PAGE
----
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David S. Gerber, 66, died on Dec. 17 at Bryn Mawr Terrace from a neurological disorder.
Gerber, a charter life underwriter, was the marketing vice president of M Financial Group, a consortium of independent insurance, investment and executive benefit firms, for 17 years until he became ill three years ago.
Before that, he'd been a partner for 18 years at CMS Co., a private investment firm.
"David Gerber had an incredible work ethic - he was a real leader and had tremendous energy," said Mark Solomon, CMS chairman.
As part of the eulogy he delivered at Gerber's funeral, Solomon spoke of the Jewish tradition that teaches that there are 36 righteous people in the world. "Their identities are not known until they die, and then individuals step forward to testify on their behalf," he explained. "I am here to say that David was part of that tradition."
Describing the way Gerber treated business associates, J.R. Burke, managing partner of the 1934 Group, financial planning brokers, said: "He gave us feet to stand on; wings to fly, and was the epitome of friend, father, teacher and husband."
Married 44 years, Gerber met his wife, Suzi, on a blind date, which she said was "it" for both of them.
"He adored his children and grandchildren," she said. "And because David thoroughly enjoyed classical music, he took his children and then his grandchildren to Philadelphia Orchestra concerts."
Describing her husband as "tall, slim, distinguished and a very, very fine gentleman," Suzi Gerber concluded: "He was the most righteous man that ever lived."
Gerber, born in Norristown, attended high school at Episcopal Academy in Merion, where he played both football and basketball, and continued playing at Trinity College in Hartford, Conn., for two years before attending Temple University, where he earned a bachelor's degree.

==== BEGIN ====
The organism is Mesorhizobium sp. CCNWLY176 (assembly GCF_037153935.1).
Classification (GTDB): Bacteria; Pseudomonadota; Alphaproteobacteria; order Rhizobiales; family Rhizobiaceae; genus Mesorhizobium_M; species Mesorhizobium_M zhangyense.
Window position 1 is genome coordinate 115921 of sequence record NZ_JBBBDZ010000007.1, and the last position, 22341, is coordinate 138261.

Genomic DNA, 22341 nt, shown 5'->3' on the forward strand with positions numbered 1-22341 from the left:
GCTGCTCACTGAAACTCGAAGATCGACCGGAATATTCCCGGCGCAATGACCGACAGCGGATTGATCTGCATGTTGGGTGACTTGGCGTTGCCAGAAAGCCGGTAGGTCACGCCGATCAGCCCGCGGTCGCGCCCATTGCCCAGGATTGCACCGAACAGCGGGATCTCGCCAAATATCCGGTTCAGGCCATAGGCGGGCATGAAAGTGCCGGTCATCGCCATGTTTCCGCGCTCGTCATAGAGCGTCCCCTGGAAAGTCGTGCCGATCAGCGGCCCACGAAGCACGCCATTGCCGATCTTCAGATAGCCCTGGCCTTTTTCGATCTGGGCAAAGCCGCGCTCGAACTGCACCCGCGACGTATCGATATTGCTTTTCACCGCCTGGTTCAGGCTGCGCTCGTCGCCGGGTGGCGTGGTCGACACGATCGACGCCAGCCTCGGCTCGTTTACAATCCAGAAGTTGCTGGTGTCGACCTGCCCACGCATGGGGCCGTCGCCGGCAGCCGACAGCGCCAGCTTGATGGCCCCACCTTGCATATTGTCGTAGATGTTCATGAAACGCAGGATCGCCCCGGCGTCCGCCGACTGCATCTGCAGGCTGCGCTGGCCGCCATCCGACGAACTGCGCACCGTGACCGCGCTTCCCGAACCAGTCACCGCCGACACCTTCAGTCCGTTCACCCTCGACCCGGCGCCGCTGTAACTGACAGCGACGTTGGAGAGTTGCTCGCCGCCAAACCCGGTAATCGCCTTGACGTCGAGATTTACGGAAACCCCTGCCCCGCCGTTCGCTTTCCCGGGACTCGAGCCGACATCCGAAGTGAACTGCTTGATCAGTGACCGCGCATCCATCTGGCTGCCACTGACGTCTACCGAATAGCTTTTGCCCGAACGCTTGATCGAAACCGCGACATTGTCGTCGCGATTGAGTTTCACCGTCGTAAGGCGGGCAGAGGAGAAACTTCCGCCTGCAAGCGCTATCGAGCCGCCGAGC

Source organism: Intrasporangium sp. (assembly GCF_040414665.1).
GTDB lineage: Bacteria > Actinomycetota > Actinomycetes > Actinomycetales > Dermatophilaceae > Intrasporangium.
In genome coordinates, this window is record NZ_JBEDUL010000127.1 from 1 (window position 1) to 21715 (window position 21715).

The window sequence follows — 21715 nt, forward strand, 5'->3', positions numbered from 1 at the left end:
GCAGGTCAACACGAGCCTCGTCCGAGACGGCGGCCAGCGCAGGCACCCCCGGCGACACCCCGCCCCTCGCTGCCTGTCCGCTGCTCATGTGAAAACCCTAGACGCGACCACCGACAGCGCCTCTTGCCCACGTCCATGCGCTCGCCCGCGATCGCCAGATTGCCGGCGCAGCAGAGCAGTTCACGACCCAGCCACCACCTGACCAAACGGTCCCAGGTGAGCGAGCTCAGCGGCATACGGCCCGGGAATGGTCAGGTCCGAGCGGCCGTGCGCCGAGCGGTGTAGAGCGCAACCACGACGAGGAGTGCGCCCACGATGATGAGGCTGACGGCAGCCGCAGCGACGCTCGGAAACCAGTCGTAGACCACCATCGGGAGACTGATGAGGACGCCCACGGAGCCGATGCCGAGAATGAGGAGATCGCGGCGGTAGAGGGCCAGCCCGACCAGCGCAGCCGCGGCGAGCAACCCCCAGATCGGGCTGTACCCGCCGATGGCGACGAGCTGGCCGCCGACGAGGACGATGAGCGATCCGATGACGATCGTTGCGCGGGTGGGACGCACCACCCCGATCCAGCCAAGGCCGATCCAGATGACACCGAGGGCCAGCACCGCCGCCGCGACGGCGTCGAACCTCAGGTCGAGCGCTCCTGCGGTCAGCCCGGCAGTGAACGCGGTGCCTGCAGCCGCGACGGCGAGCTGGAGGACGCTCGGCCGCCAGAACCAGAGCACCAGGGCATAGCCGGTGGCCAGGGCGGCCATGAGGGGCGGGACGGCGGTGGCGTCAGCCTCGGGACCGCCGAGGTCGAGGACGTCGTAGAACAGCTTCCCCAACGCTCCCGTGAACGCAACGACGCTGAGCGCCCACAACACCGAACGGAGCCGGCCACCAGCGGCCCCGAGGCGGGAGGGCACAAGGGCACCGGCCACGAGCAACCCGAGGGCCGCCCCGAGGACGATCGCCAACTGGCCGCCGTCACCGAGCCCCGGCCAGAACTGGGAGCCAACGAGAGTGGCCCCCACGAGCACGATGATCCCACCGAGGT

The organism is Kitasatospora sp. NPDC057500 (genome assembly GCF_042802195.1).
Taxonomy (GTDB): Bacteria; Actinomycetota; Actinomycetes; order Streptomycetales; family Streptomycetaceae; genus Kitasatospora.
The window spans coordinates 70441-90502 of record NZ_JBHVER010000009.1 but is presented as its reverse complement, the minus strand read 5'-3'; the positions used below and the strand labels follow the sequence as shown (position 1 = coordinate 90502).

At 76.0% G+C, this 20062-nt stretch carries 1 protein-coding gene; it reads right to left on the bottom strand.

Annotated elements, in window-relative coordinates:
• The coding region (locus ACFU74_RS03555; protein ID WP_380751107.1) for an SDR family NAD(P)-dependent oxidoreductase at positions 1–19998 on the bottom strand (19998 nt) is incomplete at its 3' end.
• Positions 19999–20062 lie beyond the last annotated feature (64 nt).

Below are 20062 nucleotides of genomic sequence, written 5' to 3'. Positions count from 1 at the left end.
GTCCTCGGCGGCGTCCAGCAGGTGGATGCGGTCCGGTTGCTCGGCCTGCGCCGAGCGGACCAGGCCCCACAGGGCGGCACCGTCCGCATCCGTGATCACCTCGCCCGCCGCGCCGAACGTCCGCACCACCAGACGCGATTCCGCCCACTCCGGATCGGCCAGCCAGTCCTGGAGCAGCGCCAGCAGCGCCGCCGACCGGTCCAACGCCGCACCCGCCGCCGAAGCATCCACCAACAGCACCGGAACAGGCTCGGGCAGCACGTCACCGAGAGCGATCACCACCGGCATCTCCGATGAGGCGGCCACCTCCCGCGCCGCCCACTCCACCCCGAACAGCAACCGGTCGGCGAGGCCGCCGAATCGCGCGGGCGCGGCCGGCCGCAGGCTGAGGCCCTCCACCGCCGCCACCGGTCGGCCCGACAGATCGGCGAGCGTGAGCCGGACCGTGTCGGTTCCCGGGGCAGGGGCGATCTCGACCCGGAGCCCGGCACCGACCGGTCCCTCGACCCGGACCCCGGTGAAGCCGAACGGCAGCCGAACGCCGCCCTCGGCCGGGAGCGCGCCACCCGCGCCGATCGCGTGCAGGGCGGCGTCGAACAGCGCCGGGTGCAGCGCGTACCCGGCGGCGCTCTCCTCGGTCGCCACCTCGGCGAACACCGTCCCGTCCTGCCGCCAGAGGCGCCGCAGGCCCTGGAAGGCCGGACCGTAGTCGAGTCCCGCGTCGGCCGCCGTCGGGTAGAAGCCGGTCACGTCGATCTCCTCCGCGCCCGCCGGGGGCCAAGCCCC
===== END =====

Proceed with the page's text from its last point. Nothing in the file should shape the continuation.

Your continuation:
"My father was happiest on the playing fields," noted Steve Gerber, "whether he was [the one] playing, or was watching me row in a regatta, my brother run cross-country, my sister play field hockey or my daughters enjoy soccer."
Gerber served on the boards of Episcopal Academy; the agency now called the Jewish Federation of Greater Philadelphia; Congregation Rodeph Shalom; and the Jewish Family and Children's Service.
"David was a vice president of JFCS when I served as president, and chaired the agency's first strategic plan," said Federation president Harold Goldman. "He insisted that we adopt a business approach to running the agency, and that set the stage for its growth and success. As a friend, he was extremely loyal, and had a generous spirit."
In his eulogy, Steve Gerber spoke of his father's illness, perseverance and determination to maintain his lifestyle through "his unyielding commitment to exercise as it evolved from running five miles a day, five days a week, to jogging three miles a day, three days a week, to power-walking, to walking with a walker and wearing a bicycle helmet to protect him from the frequent falls" caused by his illness.
His son went on to describe how Gerber even managed to enjoy a few laughs in his last days.
David Gerber is also survived by a daughter, Molly Gerber, and four granddaughters.
A son, Kenneth Gerber, predeceased him in 1999.
Contributions in his memory can be made to the David S. Gerber Memorial Fund, Episcopal Academy, 376 N. Latches Lane, Merion, PA 19066.